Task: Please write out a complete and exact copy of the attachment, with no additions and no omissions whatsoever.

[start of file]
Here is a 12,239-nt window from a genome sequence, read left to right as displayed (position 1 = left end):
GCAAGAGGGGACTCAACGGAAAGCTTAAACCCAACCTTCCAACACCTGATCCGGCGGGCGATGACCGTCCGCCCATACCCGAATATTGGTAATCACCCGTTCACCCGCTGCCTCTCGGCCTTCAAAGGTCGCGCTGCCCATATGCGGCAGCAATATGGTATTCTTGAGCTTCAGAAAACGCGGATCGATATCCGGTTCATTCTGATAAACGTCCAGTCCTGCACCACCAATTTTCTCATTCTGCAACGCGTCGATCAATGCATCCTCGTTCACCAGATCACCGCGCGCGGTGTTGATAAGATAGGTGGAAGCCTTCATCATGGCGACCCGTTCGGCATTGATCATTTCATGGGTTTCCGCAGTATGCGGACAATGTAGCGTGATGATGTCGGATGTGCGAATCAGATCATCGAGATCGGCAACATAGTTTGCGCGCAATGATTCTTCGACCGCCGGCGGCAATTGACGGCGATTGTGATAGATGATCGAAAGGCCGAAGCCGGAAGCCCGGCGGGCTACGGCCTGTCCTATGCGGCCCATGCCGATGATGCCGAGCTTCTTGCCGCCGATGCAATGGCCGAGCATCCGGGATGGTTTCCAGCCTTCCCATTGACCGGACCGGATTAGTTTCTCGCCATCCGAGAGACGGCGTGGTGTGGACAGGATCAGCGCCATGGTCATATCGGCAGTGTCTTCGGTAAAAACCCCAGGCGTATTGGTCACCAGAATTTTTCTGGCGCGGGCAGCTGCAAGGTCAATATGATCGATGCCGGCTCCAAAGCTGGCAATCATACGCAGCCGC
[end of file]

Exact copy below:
Here is a 12,239-nt window from a genome sequence, read left to right as displayed (position 1 = left end):
GCAAGAGGGGACTCAACGGAAAGCTTAAACCCAACCTTCCAACACCTGATCCGGCGGGCGATGACCGTCCGCCCATACCCGAATATTGGTAATCACCCGTTCACCCGCTGCCTCTCGGCCTTCAAAGGTCGCGCTGCCCATATGCGGCAGCAATATGGTATTCTTGAGCTTCAGAAAACGCGGATCGATATCCGGTTCATTCTGATAAACGTCCAGTCCTGCACCACCAATTTTCTCATTCTGCAACGCGTCGATCAATGCATCCTCGTTCACCAGATCACCGCGCGCGGTGTTGATAAGATAGGTGGAAGCCTTCATCATGGCGACCCGTTCGGCATTGATCATTTCATGGGTTTCCGCAGTATGCGGACAATGTAGCGTGATGATGTCGGATGTGCGAATCAGATCATCGAGATCGGCAACATAGTTTGCGCGCAATGATTCTTCGACCGCCGGCGGCAATTGACGGCGATTGTGATAGATGATCGAAAGGCCGAAGCCGGAAGCCCGGCGGGCTACGGCCTGTCCTATGCGGCCCATGCCGATGATGCCGAGCTTCTTGCCGCCGATGCAATGGCCGAGCATCCGGGATGGTTTCCAGCCTTCCCATTGACCGGACCGGATTAGTTTCTCGCCATCCGAGAGACGGCGTGGTGTGGACAGGATCAGCGCCATGGTCATATCGGCAGTGTCTTCGGTAAAAACCCCAGGCGTATTGGTCACCAGAATTTTTCTGGCGCGGGCAGCTGCAAGGTCAATATGATCGATGCCGGCTCCAAAGCTGGCAATCATACGCAGCCGC